Because of this, the initial listen to “Midnights” was rather jarring. However, by the second and third time, I was in no small way reminded that Swift is both a pop artist and lyricist, first and foremost. This album delivered both in spades, reminding the world that while she might have taken a break from the pop charts, she is as on top of her game as ever.

In a message from Swift to fans, she described the album as “the stories of 13 sleepless nights scattered throughout [her] life.” Frankly, there is no better way to describe it. Swift is widely popular for creating albums representative of a period of time in her life, each one
containing a consistent vibe, creating what fans have dubbed as “eras” for each album. What makes “Midnights” so incredible is that it manages to take each of her albums, throw them together and still preserve a cohesive sound throughout the album.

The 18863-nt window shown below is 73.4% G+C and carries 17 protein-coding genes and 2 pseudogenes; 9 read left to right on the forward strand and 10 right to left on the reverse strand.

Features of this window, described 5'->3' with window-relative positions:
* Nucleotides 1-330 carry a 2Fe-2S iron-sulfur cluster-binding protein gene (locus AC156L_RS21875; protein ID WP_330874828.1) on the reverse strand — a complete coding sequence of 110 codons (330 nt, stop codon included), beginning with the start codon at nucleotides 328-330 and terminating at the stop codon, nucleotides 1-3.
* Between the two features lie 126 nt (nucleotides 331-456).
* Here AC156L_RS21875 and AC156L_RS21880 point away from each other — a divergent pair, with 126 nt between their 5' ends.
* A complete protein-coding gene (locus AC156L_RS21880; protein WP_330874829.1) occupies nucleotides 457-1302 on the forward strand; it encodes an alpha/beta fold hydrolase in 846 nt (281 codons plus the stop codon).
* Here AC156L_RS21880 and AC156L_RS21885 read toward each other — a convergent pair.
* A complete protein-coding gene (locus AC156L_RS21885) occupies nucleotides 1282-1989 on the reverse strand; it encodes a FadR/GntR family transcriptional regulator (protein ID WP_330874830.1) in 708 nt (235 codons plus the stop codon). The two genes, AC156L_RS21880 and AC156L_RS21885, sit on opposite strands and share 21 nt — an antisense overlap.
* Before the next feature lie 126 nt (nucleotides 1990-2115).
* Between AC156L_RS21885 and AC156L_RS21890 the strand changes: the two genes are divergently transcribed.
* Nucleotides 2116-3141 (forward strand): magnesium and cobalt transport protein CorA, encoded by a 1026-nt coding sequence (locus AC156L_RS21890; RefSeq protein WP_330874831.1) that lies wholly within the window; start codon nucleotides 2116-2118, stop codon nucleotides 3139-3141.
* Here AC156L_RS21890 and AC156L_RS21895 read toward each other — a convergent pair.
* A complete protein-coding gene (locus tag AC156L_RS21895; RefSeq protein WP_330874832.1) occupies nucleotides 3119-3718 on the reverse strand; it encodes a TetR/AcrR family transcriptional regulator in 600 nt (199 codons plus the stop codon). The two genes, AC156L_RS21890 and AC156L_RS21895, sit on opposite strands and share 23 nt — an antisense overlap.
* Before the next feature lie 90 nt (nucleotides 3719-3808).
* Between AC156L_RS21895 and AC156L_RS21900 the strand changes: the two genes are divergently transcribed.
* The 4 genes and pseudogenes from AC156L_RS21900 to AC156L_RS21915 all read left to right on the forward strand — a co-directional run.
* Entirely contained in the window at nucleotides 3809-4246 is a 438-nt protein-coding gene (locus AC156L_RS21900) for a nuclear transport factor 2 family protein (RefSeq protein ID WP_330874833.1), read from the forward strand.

The album features no shortage of lively, brazen songs that are purely modern in their production. Songs like “Karma” and “Vigilante Sh*t” fit right in with the “Reputation” era, their slow tempos with deep bass chords bringing attention right back to Swift’s long standing drama with rap artist Kanye West and his now ex-wife Kim Kardashian, as well as former manager Scooter Braun.

In addition to the vigorous “Reputation”-esque tracks, Taylor reveals some insight into her relationship with longtime partner Joe Alywn in a way fans have not seen since “Lover.” In “Lavender Haze” Swift comments on how Alwyn handles the lifestyle that comes with dating one of the most popular women in the world. “Sweet Nothing” is the only track on the album written solely by Swift and her partner, and it is the quintessential love song of the album.